The word “momentum” seems to be one of the most argued about and controversial terms used in the sport of hockey. Some experts insist it’s a mythical creature that simply doesn’t exist. To others, it’s the most important factor in deciding wins and losses.
It does appear to exist in the Toronto Maple Leafs and Tampa Bay Lightning first-round series of the 2022 Stanley Cup Playoffs. Each game has been decisively decided by relatively short spans of time where one team gains momentum and dominates the other.
The Maple Leafs and Lightning Series Is Close Despite the Blowouts
On the one hand, the series is extremely close, presently tied at 2-2 heading into a fifth game in Toronto on Tuesday night. On the other hand, the scores would seem to indicate each game has been a one-sided rout by the team that won.
In the two games the Maple Leafs have won, they’ve outscored the Lightning 10-2. In the games the Lightning has won, they’ve outscored the Maple Leafs 12-6.
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If we break down the games even further, we see that each team has had relatively short periods of time when they’ve dominated; and, during those short spans, they’ve scored numerous consecutive goals. It’s either one way or the other.
Momentum In Game #1
After taking a 1-0 into the locker room at the end of the first period, the Maple Leafs came out in the second period and scored three goals in ten minutes and 27 seconds. That put Game 1 out of reach.
Momentum In Game #2
Tampa Bay opened the scoring with less than three seconds left in the first period. They then added three goals in seven minutes and 36 seconds of the second period to take over the game.
Momentum In Game #3
The Maple Leafs scored two goals in four minutes and 50 seconds of the first period and then added a goal at 5:52 of the second period.
Momentum In Game #4
By the time this game was eight minutes old, Tampa Bay had a 3-0 lead. They then added two more goals in two minutes and eight seconds in the second period.
Overviewing the Momentum of This Series
Of the 30 total goals that have been scored in the 240 minutes of hockey played after the first four games of this series, 12 of those goals have been scored in less than 30 minutes of hockey. Put another way, over 30 percent of the scoring in the series has been done in 10 percent of the playing time.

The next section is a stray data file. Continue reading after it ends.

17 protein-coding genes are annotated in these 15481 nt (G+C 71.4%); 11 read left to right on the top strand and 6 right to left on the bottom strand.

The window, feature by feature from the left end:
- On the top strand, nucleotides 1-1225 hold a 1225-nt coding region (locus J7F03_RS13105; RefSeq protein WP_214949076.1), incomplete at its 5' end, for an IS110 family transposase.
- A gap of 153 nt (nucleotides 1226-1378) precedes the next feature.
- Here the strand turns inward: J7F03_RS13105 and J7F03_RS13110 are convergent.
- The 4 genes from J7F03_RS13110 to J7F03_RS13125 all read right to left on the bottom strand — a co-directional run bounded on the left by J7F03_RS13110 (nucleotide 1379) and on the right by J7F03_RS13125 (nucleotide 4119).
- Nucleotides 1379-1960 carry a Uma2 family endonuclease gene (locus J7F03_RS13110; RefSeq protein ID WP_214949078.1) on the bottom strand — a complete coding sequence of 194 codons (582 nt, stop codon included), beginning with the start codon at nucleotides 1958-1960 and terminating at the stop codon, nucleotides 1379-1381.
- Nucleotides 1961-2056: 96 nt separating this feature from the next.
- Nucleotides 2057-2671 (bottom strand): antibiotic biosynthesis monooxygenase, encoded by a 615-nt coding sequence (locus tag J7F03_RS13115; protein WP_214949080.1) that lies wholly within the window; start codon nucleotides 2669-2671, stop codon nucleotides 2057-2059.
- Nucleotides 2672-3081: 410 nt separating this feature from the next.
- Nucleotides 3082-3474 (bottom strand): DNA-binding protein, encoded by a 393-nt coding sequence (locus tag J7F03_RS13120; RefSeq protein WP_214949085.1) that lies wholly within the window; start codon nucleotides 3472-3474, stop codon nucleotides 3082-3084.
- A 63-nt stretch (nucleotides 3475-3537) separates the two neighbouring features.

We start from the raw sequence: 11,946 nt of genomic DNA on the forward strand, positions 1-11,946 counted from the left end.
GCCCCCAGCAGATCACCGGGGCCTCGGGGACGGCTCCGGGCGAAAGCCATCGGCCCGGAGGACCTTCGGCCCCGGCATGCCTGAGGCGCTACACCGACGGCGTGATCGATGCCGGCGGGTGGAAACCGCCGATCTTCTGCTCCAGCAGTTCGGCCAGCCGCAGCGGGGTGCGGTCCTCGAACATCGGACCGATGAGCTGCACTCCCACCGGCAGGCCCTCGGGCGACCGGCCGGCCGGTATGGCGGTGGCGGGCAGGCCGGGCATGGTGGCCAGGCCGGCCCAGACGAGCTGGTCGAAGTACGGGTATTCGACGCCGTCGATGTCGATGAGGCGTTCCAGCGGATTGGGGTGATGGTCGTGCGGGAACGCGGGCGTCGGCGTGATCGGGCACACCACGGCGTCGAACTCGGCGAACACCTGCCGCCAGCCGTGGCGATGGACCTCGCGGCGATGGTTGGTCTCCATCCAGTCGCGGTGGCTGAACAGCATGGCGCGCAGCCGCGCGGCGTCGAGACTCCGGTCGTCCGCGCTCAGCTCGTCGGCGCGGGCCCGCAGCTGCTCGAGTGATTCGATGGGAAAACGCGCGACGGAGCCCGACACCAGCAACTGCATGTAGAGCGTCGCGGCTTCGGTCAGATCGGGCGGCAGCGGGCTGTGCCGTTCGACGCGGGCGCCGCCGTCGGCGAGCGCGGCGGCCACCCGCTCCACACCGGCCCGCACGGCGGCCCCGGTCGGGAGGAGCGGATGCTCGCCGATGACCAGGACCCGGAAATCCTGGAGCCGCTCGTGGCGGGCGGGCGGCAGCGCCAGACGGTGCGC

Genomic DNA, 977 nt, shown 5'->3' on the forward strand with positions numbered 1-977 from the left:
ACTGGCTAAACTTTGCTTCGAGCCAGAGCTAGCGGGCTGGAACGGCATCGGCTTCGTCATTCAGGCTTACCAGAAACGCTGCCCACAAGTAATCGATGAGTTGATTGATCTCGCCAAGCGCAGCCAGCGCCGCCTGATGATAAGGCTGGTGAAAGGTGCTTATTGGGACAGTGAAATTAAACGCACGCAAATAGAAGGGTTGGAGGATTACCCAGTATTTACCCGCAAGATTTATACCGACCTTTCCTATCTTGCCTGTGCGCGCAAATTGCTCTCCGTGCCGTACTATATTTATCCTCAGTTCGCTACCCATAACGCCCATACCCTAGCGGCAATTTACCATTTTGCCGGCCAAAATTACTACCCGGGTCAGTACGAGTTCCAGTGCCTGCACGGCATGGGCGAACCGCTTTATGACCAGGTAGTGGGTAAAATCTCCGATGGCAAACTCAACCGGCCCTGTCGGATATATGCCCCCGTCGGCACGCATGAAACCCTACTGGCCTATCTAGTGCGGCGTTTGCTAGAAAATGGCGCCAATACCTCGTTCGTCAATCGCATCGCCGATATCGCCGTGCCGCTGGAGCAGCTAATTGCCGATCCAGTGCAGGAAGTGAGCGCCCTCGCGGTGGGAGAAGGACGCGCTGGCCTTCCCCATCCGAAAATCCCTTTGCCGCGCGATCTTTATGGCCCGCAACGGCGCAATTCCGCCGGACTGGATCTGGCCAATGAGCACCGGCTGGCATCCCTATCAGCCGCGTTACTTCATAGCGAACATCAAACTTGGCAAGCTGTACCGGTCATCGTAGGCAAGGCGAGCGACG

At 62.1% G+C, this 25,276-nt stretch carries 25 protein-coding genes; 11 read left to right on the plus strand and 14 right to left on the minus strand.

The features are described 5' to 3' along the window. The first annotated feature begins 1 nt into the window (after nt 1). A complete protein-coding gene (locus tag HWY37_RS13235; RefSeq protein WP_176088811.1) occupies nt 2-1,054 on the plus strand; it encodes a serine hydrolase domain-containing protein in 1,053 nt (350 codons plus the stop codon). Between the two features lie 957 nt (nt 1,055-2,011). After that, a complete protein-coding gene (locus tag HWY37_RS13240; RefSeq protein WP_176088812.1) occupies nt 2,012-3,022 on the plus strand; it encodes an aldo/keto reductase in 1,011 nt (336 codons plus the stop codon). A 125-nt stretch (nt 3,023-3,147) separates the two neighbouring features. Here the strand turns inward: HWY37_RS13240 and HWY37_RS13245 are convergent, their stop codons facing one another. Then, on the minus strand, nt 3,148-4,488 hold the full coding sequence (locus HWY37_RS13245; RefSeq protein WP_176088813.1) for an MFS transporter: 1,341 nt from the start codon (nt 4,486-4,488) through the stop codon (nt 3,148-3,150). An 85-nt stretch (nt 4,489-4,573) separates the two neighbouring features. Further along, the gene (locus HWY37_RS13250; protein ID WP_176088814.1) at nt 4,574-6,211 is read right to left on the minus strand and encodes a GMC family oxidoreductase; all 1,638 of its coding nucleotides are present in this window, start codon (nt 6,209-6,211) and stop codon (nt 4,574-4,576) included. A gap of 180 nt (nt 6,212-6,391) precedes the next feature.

For the Maple Leafs, both Auston Matthews and Mitch Marner have six points. Both have scored two goals and added four assists. For the Lightning, both Victor Hedman has six points and Nikita Kucherov has five points. Each has scored a goal. So it isn’t as if the key players on each team are running away with the scoring. The scoring is coming from everywhere and everyone. And, it’s coming in bunches.
We can honestly say we’ve not seen streak scoring like this for many postseasons. Playoff games in the NHL are not usually one-sided affairs. Most games in the recent history of the NHL playoffs are close games decided by one or two goals, with a number of the two-goal wins being a result of a team scoring an empty-net goal late in the game.
It’s Not Just This Series, a Similar Phenomenon Is Happening During Round One
That doesn’t seem to be the case this season. Not only have three of the four games in this series been decided by three or more goals; but, of the 28 total games played in this year’s playoffs, 19 of them have been won by three or more goals, while five of them have been decided by two goals, and only four games have been decided by a single goal.
Eighteen times during this postseason the team winning a game has scored five or more goals. The Edmonton Oilers scored eight goals in a win over Los Angeles. The Lightning, Colorado Avalanche, and Pittsburgh Penguins have all scored seven goals in a game during the postseason.
Whatever the reason for the high-scoring one-sided games, they’re not doing the NHL fans any favors. While we’re sure the fans of the winning teams in each of those games enjoy it, it generally doesn’t make for exciting hockey. However, for this series, if it continues as it’s going, look for the team that carries the momentum for a short time in each game to prevail.
[Note: I want to thank long-time Maple Leafs’ fan Stan Smith for collaborating with me on this post. Stan’s Facebook profile can be found here.]
The Old Prof (Jim Parsons, Sr.) taught for more than 40 years in the Faculty of Education at the University of Alberta. He’s a Canadian boy, who has two degrees from the University of Kentucky and a doctorate from the University of Texas. He is now retired on Vancouver Island, where he lives with his family. His hobbies include playing with his hockey cards and simply being a sports fan – hockey, the Toronto Raptors, and CFL football (thinks Ricky Ray personifies how a professional athlete should act).
If you wonder why he doesn’t use his real name, it’s because his son – who’s also Jim Parsons – wrote for The Hockey Writers first and asked Jim Sr. to use another name so readers wouldn’t confuse their work.
Because Jim Sr. had worked in China, he adopted the Mandarin word for teacher (老師). The first character lǎo (老) means “old,” and the second character shī (師) means “teacher.” The literal translation of lǎoshī is “old teacher.” That became his pen name. Today, other than writing for The Hockey Writers, he teaches graduate students research design at several Canadian universities.
He looks forward to sharing his insights about the Toronto Maple Leafs and about how sports engages life more fully. His Twitter address is https://twitter.com/TheOldProf